SVEIN AT TEDX: OUR GRAND PLAN TO SAVE AFRICA’S WILDLIFE

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Dog Sledding

What do I need to know about dog sledding?

On our dog sledding trips we ask our guests to join our guides for the job of ‘mushing’. This means that our guests will be helping with the harnessing and handling of the dogs, as well as driving their own teams on the trip. You do not need to know anything about mushing, and our guides will be there to help you, but it is good if you are comfortable with dogs and eager to be around them.

Dog sledding, compared to snowmobiling, is lot more physical. You do not need to be in excellent physical shape, and our day trips in particular are relatively easy. For longer expeditions, though, you should be prepared for some physical activity. You should be able to help the dogs uphill by pushing the sled yourself. If you are participating in one of our longer expeditions (5 days upwards), you should have some experience of camping life and cold conditions as well.

Dog sledding, same as snowmobiling, is not suitable for pregnant women.

How to mush your own team?

We know how important the bond with the dogs is to truly being in control of your sled. Get to know your team. Go around the dog yard and meet each of the dogs, and ply them with pats and affection – and get a few sneak kisses in return.

Sliding on the harness is one of the hardest tasks. You have to hold the dog between your legs while sliding the harness over the head and putting the dog’s legs into the correct position. Then you can walk your dog to its place in your line, and hook in the neckline and towline.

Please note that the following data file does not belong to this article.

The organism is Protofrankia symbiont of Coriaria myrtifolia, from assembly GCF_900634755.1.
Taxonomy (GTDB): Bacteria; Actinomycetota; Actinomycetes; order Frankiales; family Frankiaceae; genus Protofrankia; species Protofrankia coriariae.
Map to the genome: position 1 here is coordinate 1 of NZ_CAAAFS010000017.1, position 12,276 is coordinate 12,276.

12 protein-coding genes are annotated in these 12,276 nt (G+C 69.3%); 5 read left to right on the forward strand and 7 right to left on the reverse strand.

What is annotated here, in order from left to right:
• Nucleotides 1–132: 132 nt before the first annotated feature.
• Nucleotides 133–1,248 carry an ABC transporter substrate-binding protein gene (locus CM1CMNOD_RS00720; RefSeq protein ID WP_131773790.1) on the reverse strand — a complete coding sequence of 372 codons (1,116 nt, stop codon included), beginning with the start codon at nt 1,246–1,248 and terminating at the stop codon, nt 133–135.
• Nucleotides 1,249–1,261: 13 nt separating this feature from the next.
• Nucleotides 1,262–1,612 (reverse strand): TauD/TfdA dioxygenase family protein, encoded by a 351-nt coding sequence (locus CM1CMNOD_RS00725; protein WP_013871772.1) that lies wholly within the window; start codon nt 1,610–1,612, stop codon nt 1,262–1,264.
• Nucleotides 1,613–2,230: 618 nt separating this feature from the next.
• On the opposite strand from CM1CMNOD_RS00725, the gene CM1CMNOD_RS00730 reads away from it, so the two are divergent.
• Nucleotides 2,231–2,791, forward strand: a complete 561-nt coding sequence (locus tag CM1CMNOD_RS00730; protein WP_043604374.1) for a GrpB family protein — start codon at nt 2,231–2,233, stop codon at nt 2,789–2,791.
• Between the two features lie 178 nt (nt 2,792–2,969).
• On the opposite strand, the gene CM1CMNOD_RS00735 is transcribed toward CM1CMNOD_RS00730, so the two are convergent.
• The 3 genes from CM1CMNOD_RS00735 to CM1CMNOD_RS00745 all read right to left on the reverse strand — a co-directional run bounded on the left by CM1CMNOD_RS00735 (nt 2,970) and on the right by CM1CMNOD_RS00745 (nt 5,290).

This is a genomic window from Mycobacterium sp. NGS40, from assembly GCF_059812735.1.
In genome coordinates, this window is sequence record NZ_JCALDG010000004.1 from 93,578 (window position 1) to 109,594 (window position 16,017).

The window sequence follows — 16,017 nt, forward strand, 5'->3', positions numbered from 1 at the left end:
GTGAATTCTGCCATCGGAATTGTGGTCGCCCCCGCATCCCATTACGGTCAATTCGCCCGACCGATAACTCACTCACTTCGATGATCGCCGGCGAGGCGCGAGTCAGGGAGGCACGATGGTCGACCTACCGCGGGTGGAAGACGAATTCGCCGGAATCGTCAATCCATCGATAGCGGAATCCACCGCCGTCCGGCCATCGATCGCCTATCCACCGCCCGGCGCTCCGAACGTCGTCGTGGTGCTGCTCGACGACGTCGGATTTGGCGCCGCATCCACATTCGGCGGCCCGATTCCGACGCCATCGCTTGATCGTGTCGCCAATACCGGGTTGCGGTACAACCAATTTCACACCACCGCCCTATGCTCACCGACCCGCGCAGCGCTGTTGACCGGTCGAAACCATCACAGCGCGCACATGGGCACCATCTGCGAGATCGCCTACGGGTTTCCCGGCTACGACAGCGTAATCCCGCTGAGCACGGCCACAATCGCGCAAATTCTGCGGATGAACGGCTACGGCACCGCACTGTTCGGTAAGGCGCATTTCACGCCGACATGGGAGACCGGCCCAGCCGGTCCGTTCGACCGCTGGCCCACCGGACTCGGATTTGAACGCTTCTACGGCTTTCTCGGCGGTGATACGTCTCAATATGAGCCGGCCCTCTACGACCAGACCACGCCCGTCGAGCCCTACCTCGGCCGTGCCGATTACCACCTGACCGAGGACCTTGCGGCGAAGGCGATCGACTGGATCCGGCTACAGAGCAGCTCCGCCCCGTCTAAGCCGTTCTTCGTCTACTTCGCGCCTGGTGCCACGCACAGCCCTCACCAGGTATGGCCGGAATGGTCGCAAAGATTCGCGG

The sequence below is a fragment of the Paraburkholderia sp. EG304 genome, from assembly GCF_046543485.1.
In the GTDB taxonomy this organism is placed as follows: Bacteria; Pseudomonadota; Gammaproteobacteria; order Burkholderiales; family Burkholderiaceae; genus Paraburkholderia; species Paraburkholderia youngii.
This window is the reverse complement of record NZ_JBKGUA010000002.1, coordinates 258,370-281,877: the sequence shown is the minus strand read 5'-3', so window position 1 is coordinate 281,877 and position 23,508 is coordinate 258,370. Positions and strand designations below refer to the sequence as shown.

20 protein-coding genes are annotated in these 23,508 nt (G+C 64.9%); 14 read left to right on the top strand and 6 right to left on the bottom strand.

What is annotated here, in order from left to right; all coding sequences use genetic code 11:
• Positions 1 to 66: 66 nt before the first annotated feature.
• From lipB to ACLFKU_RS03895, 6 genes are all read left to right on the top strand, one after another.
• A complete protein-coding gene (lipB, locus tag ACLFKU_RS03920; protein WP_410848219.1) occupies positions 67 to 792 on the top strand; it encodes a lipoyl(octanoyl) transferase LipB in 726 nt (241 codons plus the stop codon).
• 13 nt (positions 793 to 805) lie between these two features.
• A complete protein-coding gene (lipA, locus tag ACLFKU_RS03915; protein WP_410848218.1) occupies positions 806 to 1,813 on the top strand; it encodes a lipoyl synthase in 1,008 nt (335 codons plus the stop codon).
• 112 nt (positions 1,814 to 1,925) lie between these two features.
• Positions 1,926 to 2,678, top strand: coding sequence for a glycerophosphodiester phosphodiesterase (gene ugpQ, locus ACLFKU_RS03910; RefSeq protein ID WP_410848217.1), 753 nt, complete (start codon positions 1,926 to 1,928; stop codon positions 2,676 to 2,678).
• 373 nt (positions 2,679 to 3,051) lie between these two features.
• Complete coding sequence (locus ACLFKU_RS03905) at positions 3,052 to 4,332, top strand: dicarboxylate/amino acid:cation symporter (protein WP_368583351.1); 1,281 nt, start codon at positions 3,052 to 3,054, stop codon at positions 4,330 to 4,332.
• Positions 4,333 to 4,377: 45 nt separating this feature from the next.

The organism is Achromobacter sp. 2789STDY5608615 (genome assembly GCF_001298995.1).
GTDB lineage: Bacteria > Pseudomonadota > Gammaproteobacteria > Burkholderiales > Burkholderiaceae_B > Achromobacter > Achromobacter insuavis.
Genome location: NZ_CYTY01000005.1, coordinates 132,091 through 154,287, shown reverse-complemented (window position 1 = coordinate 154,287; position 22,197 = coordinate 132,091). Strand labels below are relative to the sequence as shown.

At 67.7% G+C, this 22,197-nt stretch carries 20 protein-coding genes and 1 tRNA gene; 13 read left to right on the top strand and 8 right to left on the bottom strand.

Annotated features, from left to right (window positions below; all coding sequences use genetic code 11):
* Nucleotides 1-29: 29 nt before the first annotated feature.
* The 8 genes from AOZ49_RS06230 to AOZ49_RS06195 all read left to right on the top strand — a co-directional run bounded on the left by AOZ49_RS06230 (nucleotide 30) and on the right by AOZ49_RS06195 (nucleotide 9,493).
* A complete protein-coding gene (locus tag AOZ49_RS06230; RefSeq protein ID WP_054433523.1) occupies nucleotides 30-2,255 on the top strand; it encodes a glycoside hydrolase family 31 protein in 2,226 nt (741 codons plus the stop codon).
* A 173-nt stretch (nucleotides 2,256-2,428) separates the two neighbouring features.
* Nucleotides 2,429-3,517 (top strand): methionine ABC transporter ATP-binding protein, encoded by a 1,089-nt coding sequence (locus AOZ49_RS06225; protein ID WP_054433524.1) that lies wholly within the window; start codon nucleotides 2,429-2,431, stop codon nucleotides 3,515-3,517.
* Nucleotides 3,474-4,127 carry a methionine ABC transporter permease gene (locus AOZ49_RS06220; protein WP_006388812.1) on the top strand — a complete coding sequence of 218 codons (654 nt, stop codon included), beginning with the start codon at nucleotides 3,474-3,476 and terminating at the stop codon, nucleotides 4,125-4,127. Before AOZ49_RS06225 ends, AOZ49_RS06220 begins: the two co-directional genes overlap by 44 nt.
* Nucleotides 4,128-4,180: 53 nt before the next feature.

Whether the dogs go on the left or right is not important; they will excitedly hop back and forth over one another anyway. But their position in the line is important, because each dog has a very specific job to do. The biggest dogs are the wheel dogs, giving power to the team, while the first dogs are the leaders, making sure your team is following our guide.

Once you have the whole team hooked in, it’s time to go! Our guide swings a high-powered rifle over her shoulder, and slowly releases the brake. You need to brake quite heavily at first, to make sure your team is under control. Once you get the hang of it, you can loosen the brake. Just remember to watch out for the team in front of you – if your leader dogs get too close the sledge in front, they might get their paws caught underneath.

The barking stops as the dogs lurch forward. This is the Arctic silence: the only sound is happy husky paws crunching the snow beneath them. Relax and smile, as you feel the power of the dogs pulling you through the Arctic wilderness.

Photo by Kirsti Ikonen